Tom Phillips, the head chef at Michelin starred Restaurant Story, was unfazed when owner Tom Sellers announced last year that it was doing away with menus. He was prepared for anything his boss had to throw at him thanks to a gruelling training regime for the international culinary contest, the Bocuse d’Or.
Little known outside of hospitality circles, the Bocuse d’Or is the chefs’ World Cup. The description is more than just epithet: the final is played out in front of a cheering crowd of more than 6,000 spectators, involves several selection rounds and months of arduous preparation.
Phillips’ own campaign was two-and-a-half years in the planning and included five months of intensive (15 hours a day, 7 days a week) training in a kitchen built to replicate competition conditions. His ‘match day’ entourage included the brass band more commonly heard leading the chants at England international fixtures. In January of this year, Phillips, the UK’s youngest ever entrant, placed 10th out of 24 countries (and like any good footballer he cheerfully claims he was robbed).
Two months after the event, the 27-year-old Welshman has had time to reflect.
“I’m a competitive person, not with cards or board games, just trying to better myself. I learnt so much.”
He is now focusing his skills on his new role as head chef at Restaurant Story on Tooley Street, where he has worked (in between training) since September 2017. Story is the first venture of Tom Sellers, the wunderkind of the UK dining scene who won the restaurant’s Michelin Star at just 26 years old. Well placed to spot precocious talent, he has supported Phillips’ Bocuse campaign all the way.
The decision to get rid of menus came as part of a 2018 refurbishment that ousted Scandinavian minimalism in favour of a feature ceiling, curved seating and white table cloths. Rather than choosing from a set menu, diners are asked about their likes and dislikes at the beginning of a meal. Phillips and his team then create a bespoke eight to ten course tasting menu for each table – with as much of the food and beverage service as possible performed in the dining room.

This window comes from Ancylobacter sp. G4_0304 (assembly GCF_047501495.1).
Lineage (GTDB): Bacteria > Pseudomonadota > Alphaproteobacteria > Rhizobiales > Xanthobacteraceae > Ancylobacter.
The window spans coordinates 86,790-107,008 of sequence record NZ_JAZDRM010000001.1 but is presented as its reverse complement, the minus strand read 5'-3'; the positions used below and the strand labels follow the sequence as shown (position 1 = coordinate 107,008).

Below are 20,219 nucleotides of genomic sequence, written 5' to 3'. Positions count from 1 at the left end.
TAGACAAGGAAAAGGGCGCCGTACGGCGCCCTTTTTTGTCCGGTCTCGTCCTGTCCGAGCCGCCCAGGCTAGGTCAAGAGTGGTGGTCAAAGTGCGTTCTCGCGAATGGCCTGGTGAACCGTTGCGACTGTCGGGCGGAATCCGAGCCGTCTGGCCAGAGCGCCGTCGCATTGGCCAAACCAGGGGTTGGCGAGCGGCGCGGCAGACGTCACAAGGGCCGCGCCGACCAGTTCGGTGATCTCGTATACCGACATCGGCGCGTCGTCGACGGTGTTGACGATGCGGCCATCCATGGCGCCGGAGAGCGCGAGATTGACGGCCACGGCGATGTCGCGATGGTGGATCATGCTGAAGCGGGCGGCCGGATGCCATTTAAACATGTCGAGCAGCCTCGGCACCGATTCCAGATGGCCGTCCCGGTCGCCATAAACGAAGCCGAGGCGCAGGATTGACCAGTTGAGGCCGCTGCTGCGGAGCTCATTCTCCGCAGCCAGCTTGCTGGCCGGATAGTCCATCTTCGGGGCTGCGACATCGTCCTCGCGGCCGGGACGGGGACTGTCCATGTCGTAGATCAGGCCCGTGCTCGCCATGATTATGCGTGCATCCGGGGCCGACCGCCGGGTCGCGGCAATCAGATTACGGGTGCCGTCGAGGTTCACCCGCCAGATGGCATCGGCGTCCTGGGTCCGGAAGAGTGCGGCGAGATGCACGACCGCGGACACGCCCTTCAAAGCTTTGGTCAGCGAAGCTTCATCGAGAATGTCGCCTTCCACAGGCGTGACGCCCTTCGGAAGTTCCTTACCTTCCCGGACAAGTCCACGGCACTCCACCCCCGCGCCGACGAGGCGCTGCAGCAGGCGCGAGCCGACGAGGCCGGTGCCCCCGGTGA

The team works from a set list of seasonal ingredients, usually including three types of caviar. A typical dish, and Phillips’ current favourite, is langoustine that - perhaps inured to the term by his training - he describes as ‘simple’. It is prepared on a Japanese street food barbeque called a Konro grill using a special smokeless charcoal. It is served with burnt apple puree and a sauce made from brandy, ginger and lemongrass that is poured at the table.
Phillips is passionate about giving guests a fine dining experience that is not stuffy. The restaurant does not turn tables (the table is yours all evening) and the playlist, compiled by drum and bass band Rudimental, contains more Stones than Stravinsky - Phillips’ contribution to the list is the song 1000 Trees by the Stereophonics.
“I recently went with a friend to a three-star restaurant in Mayfair and we both felt uncomfortable. I don’t want to sit and feel my back has to be straight. Whatever you’re spending you want to feel good,” he says.
Phillips grew up in the decidedly unstuffy Newport, South Wales. He fell into the restaurant business by accident when a work placement at an architecture firm fell through. He ended up doing extra hours at a local restaurant, eventually moving to Bath’s Lucknam Park where chef Hywel Jones encouraged him to apply for a prestigious three-year chef’s scholarship at Bournemouth and Poole College. This led to a career that saw him work under some of the most revered chefs in the world, including John Williams at London’s Ritz and Thomas Keller in New York’s Per Se (three Michelin stars).
The grand environs of Mayfair’s Piccadilly or Manhattan’s Columbus Circle are a stark contrast to Restaurant Story’s traffic bound location on the former site of some public toilets in London’s East End. This presents an opportunity rather than a burden, according to Phillips.
“You’re either a location or a name. If you open in Mayfair, you know you’ve got footfall. Here you don’t have that footfall, so you have to create an environment that keeps people coming back. You have to be progressive and cannot stagnate.”
It is a philosophy that works, making Story one of the most sought after tables in London and helping cement Bermondsey’s growing reputation as a culinary destination.
Phillips is happy to channel his competitive spirit into helping Story achieve its next Michelin star, with no immediate plans for a second stab at the Bocuse d’Or.
“I’ll have a bit of a break,” he says, as he heads off to a shift that will see him design and prepare more than 150 bespoke dishes in the heat of the kitchen.
EXPLORE THE NEIGHBOURHOOD, PHILLIPS’ GUIDE
Padella, 6 Southwark Street, London, SE1 1TQ
A modern bistro, on the edge of Borough Market serving a small selection of freshly made pasta dishes. It’s a brilliant concept, It’s cheap and its good. My favourite is beef shin ragu. They get a lot of people in, feed them and make them happy. It’s open late as well which is handy after a shift.
Neil’s Yard Dairy, 6 Park Street, London, SE1 9AB
Specialists in farmhouse cheese from the UK and Ireland. You still see butchers and fishmongers, but cheese shops are few and far between. We use its cheese in the restaurant. My favourites are Tunworth and Old Winchester.
Woolpack, 98 Bermondsey St, London, SE1 3UB
It’s a quirky bar off Bermondsey Street, with old fashioned decor. It’s where we all go for a pint. It’s very chilled.